Central Kenya's annual 'Farmers Day' to focus on climate change

Avocado farmers being taken through a session by an extension agricultural officer at Wambugu farm in Nyeri County. [Kibata Kihu, Standard]

Over 15,000 farmers and traders from across Central Kenya are expected to attend the annual farmers' exhibition at Wambugu Agricultural Training Centre in Nyeri County.

Speaking at Wambugu Agricultural Training Center Farm manager John Wambugu said the two-day event will be held on July 28 and 29, 2023 to train modern farming and increase productivity.

"The purpose of Wambugu farm centre is to train and improve farming methods of farmers and act as a demonstration farm to the seed companies developing new varieties that are suitable to the climate of the area," Wambugu said.

He added that this year's theme of the field day is the theme of; Promoting Climate-smart Agriculture and Trade Initiatives for Sustainable Economic Growth.

"The farmers should come ready to learn and adopt the new technique in farming, adapt to climate change and practice climate-friendly farming that includes the planting of fruit trees to mitigate climate change," Wambugu said.

He observed that he expected 15,000 people to attend each day, noting that the field is big enough to accommodate more than 30,000 people at a time.

"We expect more than 250 exhibitors to showcase their products and farm demonstrations," he said.

Wambugu insisted event will bring together 140 seeds and herbicide companies among other stakeholders adding that agronomists will explain to the farmers how to control pests.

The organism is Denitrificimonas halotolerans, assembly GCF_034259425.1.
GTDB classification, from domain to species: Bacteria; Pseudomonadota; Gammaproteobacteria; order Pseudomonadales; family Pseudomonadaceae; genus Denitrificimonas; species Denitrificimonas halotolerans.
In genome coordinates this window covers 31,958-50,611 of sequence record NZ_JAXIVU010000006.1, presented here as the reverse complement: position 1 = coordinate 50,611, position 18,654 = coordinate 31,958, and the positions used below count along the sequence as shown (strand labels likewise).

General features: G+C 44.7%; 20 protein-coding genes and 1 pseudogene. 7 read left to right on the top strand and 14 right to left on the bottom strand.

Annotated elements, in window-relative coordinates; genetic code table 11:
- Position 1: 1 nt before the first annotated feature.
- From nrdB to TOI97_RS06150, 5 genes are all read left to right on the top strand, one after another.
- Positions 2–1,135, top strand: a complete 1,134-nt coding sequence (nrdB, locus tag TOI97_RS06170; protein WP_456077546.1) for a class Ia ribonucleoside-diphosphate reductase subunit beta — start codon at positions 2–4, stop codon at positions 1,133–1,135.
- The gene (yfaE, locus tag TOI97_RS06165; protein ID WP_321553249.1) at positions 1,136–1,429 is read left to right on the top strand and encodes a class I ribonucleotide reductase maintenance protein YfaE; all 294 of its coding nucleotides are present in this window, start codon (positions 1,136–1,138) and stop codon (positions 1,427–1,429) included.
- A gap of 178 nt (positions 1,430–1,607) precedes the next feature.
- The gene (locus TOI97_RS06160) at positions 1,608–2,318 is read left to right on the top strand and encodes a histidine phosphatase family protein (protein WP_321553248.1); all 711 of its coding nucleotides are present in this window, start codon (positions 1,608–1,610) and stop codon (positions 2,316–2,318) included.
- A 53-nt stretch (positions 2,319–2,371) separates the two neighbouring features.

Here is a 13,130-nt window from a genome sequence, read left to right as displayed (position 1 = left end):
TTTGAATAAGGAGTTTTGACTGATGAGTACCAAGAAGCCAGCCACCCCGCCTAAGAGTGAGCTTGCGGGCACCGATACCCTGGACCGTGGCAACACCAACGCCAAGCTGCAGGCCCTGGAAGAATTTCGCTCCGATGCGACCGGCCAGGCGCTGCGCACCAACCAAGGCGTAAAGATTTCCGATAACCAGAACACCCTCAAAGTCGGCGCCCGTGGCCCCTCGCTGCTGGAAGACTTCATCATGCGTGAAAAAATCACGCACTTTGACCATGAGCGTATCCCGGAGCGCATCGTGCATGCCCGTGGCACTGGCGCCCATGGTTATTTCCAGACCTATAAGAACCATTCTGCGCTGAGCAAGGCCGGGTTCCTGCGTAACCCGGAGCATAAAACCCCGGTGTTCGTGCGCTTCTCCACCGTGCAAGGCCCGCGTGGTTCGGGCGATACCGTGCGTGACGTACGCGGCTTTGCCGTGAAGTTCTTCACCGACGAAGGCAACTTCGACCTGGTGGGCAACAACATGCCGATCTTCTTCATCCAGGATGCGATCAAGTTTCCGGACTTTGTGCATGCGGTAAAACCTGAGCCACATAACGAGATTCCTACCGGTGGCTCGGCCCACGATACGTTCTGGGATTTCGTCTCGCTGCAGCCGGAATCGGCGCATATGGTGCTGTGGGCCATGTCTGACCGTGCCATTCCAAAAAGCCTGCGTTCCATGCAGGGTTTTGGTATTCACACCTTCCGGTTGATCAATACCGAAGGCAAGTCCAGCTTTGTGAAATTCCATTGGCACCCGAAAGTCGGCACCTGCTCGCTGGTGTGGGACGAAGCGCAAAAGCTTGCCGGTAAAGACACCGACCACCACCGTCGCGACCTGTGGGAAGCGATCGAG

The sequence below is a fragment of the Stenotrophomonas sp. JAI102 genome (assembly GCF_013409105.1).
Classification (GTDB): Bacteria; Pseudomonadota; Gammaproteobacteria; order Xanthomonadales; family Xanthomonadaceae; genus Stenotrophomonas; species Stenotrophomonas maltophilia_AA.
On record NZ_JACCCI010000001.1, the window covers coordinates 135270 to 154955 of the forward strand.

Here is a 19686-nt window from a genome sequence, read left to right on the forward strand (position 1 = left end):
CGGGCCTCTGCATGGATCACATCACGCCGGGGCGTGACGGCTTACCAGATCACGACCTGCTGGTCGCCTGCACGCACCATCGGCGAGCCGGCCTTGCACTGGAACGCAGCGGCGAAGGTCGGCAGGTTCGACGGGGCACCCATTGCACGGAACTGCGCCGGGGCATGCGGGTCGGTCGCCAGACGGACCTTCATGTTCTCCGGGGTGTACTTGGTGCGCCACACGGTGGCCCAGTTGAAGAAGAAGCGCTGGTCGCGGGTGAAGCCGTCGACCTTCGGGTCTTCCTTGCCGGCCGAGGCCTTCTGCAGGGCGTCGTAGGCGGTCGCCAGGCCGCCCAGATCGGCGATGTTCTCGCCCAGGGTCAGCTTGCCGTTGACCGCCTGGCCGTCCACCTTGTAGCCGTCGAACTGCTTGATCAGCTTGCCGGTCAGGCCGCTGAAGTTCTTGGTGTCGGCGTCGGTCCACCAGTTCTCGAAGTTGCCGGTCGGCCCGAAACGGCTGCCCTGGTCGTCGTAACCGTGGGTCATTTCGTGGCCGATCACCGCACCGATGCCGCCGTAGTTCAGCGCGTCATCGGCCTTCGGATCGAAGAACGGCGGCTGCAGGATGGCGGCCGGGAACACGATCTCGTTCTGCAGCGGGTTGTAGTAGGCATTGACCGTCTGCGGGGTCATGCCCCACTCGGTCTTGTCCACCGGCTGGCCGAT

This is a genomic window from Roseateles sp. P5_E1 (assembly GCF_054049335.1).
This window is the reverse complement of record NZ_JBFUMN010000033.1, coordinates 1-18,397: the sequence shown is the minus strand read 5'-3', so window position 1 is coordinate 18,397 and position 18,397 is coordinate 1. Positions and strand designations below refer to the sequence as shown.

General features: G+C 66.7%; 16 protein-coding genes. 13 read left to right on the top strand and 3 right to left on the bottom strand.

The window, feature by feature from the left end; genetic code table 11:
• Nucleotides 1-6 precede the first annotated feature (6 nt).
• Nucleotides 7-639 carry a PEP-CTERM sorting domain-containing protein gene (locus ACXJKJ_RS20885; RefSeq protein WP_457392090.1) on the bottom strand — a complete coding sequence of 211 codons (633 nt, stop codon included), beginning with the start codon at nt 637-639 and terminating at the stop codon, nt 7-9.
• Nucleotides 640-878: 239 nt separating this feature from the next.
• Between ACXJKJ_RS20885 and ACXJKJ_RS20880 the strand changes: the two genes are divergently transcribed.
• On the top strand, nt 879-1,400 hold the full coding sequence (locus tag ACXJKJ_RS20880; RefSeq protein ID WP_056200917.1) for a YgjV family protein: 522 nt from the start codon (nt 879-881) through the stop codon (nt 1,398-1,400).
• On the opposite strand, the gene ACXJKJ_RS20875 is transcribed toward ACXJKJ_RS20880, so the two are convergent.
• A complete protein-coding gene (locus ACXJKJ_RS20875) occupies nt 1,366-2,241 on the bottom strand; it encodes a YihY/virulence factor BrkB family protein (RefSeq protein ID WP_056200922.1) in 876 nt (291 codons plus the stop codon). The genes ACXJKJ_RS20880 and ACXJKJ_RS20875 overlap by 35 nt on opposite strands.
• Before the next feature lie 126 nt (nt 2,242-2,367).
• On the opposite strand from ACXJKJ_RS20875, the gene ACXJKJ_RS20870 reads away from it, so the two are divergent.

The crop developer urged the farmers and public to take this golden opportunity to learn and meet with seed company providers.

"This annual event enables farmers and other stakeholders in farming to educate and learn on new farming methods that can sustain farmers, especially the drought-resistant crops and can withstand harsh weather including prolonged drought," he said.

Wambugu said farming can be done anywhere the farmer can recycle waste containers and plant crops.

"Farmers should embrace recycling the broken plastic and waste sack and cement packets among other waste materials at home to plant crops especially vegetables that do not require a big space that can sustain them in the kitchen and enhance a balanced diet," he said.

Wambugu encouraged the public to use the kitchen garden to sustain vegetables but also to sell observing that a small recycled three sacks with 100 to 150 sukuma wiki or spinach plants can earn a farmer Sh200 to Sh300 daily during harvest time on maturity can go for a month which can earn up to Sh60,000.

He advises the youth to embrace farming instead of waiting for the white collar job adding that farming is sustainable and can employ anyone.

Wambugu also urged the public to take advantage of farm routine training offered every Thursday of the week for free that aims at improving farming skills and increasing productivity using modern technology.